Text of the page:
large autonomous robot brain and drive system ideas?

So I have been looking at several different instructables and articles online and I'm really interested in trying to build a large robot of my own, similar to but updated and maybe more refined than the robot butler instructable here. Right now though I'm trying to figure out what I would run it off of (computer, micro controller etc) and how to interface the motors with this control system. Wheelchair motors seem to be a great option for the motors and wheels so what sorts of options do I have to interface that with a computer or how could I interface it with just an arduino or something similar? The robot butler instructable used phidgets and several relays to control everything but I'm wondering if there is a simpler or better way. I want to be able to control the two wheelchair motors and wheels as a base as wells as probably several servo motors for the robot's arms and potentially a webcam and some speakers. Any help anyone can give on ways to do this sort of thing or guidance on how to even begin is greatly appreciated. Thanks! 

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rickharris3 years ago

1. Start small and build skills and knowledge.

2. Plan, Design, Think - ON PAPER it will in the long run save you a lot of time, money and effort.

3. Study, in detail, what other people have done and use their experience.

A reasonable answer to your question would take many words as there are so many variables.

Your skill level in building and programming and electronics.

Your expectations as to what this robot might do or look like.

Your budget - Wheel chair motors will set you back up to £150+ each.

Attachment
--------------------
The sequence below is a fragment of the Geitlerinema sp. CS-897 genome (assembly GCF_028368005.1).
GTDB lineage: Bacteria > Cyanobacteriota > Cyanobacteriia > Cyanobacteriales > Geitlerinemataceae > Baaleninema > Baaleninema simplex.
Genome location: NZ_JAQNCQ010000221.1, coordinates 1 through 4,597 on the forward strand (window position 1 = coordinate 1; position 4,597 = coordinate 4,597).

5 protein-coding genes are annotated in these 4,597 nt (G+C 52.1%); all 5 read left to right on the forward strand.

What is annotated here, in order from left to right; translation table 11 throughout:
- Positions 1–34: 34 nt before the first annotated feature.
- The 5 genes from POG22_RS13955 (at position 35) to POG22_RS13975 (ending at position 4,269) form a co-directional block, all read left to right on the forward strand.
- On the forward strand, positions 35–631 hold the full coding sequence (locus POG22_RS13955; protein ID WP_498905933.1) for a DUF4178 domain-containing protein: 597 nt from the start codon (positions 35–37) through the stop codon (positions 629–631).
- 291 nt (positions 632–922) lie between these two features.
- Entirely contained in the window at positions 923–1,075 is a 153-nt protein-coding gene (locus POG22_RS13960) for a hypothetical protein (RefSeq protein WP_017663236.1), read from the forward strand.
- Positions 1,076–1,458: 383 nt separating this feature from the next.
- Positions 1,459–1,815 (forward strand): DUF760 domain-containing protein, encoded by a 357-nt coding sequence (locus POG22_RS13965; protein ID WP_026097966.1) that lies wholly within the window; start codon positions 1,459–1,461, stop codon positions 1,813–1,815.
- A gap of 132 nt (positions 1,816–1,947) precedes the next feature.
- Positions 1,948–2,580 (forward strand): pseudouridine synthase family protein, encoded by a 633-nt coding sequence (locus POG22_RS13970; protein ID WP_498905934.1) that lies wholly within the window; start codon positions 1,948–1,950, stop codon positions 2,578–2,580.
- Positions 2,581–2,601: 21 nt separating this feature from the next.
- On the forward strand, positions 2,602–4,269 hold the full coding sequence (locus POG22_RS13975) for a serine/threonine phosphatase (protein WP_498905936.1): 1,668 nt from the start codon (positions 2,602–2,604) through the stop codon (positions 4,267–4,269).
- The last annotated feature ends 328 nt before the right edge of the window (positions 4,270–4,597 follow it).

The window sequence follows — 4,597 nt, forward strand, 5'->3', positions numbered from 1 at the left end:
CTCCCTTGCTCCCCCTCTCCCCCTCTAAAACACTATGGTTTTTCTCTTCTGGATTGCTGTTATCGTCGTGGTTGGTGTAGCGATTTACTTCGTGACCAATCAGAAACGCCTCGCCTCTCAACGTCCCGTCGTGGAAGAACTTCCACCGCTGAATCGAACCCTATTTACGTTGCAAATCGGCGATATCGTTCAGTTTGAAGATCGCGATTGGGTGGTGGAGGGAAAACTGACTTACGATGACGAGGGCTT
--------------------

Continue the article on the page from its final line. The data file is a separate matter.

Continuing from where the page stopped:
A wheel chair motor may draw as much as 70 amps under load, Your going to need a substantial controller for that kind of load - this is why people use relays.

For complex actions, look at the Picaxe system, Arduino, Using a laptop with an interface card, The raspberry pi, the beagle bone.

If you expect this machine to be able interact with people then your going to need some complex sensing, perhaps vision.

Start SMALL build up to where you want to be.

NOTE: There are commercial robots that do very complicated things - they have cost $1,000,000's to develop.

dstech (author)  rickharris3 years ago

Thanks for the advice. I know I really do need to build up my skills and plan everything out. I guess right now I'm just still trying to gather information and figure everything out, but hopefully I will be getting some things down on paper soon.

All good stuff - but you will have to stop repeating yourself, I say but you will have to stop repeating yourself....

kenyer3 years ago

What Rick said (only I believe more in the make-mistakes-to-learn-from method and less in the plan-everything-in-advance method). This might be a helpful place for some inspiration: http://letsmakerobots.com. It might also be an idea to see if there is a mini-sumo-robot competition in your neighborhood. That is a perfect way to cheaply start programming and building autonomous robots. Most members love to share their experiences.

dstech (author)  kenyer3 years ago

Thanks for the tips, looks like a good website.

rickharris3 years ago

1. Start small and build skills and knowledge.

2. Plan, Design, Think - ON PAPER it will in the long run save you a lot of time, money and effort.

3. Study, in detail, what other people have done and use their experience.

A reasonable answer to your question would take many words as there are so many variables.

Your skill level in building and programming and electronics.

Your expectations as to what this robot might do or look like.

Your budget - Wheel chair motors will set you back up to £150+ each.

A wheel chair motor may draw as much as 70 amps under load, Your going to need a substantial controller for that kind of load - this is why people use relays.

For complex actions, look at the Picaxe system, Arduino, Using a laptop with an interface card, The raspberry pi, the beagle bone.

If you expect this machine to be able interact with people then your going to need some complex sensing, perhaps vision.

Start SMALL build up to where you want to be.

NOTE: There are commercial robots that do very complicated things - they have cost $1,000,000's to develop.